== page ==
In the current Idea Email, we explore one of Peter Drucker’s most compelling lessons regarding the reason any business exists. (Spoiler alert: It’s customers.)
In examining the dog-eared copy of the Hammock library’s The Essential Drucker, we were reminded of all the great insights he shared over his 60-year career. We were also struck by how many quotes attributed to him for which we can’t find the original source.
But still, he said (and maybe said) some things we really love.
Here are four that we can actually cite where Drucker said or wrote the quotation:
- “The aim of marketing is to know and understand the customer so well the product or service fits him and sells itself.“ (The Essential Drucker)
- “The aim of marketing is to make selling superfluous.” (The Essential Drucker)*
- “Every enterprise is a learning and teaching institution. Training and development must be built into it on all levels—training and development that never stop.” (The Essential Drucker)
- “The entrepreneur always searches for change, responds to it, and exploits it as an opportunity.” (Innovation and Entrepreneurship: Practice and Principles)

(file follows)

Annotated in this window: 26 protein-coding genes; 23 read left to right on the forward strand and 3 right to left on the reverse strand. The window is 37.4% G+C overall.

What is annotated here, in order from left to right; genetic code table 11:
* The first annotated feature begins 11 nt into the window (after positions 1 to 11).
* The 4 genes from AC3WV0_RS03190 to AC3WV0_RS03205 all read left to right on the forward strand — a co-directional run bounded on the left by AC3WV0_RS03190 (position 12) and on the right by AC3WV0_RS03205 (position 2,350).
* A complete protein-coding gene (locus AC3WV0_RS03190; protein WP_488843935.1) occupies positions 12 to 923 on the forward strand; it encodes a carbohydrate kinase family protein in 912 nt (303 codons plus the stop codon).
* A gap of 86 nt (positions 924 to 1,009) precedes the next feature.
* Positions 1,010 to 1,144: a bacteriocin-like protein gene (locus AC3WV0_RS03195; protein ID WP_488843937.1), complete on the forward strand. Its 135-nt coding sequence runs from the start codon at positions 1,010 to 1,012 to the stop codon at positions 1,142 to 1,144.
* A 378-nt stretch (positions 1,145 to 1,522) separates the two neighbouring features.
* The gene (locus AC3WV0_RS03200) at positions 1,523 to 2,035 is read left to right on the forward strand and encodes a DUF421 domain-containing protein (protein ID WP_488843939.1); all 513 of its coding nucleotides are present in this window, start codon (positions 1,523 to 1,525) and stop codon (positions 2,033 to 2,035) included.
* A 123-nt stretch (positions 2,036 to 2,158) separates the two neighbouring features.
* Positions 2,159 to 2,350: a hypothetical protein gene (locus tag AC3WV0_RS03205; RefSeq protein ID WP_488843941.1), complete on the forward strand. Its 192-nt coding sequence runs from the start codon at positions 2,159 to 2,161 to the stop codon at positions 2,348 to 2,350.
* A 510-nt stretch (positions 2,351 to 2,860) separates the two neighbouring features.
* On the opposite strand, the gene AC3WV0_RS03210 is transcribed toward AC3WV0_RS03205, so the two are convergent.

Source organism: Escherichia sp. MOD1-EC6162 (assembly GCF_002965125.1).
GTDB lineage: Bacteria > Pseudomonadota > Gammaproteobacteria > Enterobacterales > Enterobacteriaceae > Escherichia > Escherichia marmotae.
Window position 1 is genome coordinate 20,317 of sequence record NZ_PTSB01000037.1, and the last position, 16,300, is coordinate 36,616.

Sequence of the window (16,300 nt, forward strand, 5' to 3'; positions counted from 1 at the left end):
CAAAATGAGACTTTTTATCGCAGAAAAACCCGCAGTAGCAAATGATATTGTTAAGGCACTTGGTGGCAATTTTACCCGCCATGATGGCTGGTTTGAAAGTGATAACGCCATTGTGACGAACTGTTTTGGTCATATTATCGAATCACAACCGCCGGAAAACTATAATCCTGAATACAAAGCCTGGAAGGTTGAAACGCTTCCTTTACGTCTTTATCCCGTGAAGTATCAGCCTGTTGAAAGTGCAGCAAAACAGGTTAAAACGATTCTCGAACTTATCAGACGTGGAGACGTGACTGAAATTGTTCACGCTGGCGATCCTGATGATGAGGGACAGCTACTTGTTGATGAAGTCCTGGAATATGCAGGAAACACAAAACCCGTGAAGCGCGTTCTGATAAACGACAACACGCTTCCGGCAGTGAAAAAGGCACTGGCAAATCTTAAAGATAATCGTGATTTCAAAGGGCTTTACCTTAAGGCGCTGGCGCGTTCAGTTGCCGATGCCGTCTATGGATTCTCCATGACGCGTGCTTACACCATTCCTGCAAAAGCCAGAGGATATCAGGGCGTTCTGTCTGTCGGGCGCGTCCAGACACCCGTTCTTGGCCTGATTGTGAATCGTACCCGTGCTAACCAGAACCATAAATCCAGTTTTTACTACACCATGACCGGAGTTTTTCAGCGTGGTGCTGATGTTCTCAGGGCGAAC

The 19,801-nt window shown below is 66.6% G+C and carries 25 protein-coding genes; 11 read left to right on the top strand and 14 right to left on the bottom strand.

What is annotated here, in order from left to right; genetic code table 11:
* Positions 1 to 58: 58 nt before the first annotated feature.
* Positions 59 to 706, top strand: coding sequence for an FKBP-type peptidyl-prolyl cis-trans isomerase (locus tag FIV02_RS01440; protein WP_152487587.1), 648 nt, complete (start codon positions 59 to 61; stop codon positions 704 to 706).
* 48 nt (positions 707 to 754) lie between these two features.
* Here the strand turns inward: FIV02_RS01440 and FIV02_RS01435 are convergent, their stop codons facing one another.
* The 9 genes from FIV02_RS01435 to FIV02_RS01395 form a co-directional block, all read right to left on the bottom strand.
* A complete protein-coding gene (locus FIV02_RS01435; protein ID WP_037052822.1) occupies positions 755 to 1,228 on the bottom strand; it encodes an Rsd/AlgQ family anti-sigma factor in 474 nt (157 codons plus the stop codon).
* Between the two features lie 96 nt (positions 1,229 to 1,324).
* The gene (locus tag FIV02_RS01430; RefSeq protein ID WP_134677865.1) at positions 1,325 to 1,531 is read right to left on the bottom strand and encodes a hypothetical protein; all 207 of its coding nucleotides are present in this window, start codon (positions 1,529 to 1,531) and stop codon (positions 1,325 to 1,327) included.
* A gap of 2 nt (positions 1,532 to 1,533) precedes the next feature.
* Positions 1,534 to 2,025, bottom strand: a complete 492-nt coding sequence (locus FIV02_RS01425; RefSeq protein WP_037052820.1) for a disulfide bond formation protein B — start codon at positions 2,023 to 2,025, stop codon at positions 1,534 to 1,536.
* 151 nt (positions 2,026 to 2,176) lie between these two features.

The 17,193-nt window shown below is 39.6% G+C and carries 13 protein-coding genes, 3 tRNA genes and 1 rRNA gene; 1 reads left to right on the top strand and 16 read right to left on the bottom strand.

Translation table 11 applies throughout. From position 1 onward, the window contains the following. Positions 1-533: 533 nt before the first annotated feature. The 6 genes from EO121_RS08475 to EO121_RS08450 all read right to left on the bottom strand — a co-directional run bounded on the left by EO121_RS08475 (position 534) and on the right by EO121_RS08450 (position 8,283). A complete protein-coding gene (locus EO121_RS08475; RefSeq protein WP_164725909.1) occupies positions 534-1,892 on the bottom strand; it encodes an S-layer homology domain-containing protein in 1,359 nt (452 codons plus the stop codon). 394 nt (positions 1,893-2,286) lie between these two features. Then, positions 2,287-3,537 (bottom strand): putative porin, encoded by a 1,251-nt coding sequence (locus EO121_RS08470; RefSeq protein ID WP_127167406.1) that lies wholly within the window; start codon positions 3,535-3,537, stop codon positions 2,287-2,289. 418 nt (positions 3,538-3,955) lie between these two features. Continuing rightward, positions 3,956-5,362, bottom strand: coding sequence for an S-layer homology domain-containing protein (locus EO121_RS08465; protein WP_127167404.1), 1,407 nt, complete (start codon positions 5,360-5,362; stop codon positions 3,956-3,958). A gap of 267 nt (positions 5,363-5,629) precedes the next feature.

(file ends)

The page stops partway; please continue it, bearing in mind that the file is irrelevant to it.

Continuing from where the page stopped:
As an addendum, here are two quotes attributed to Drucker in hundreds of books and articles, and that certainly sound like Drucker, but that our fact-checkers can’t verify (in the time we provided them) where and when exactly, or even if, he said or wrote them.
- “The most important thing in communication is to hear what isn’t being said.”
- “The best way to predict the future is to create it.“
Bonus link: The Drucker Institute’s “Drucker Sampler,” links to some of his writings found online.
*We’ve seen this quoted by some very influential authors and “experts” as, “The aim of marketing is to make selling unnecessary,” but the version using the word “superfluous” is the one we can attribute directly to Drucker.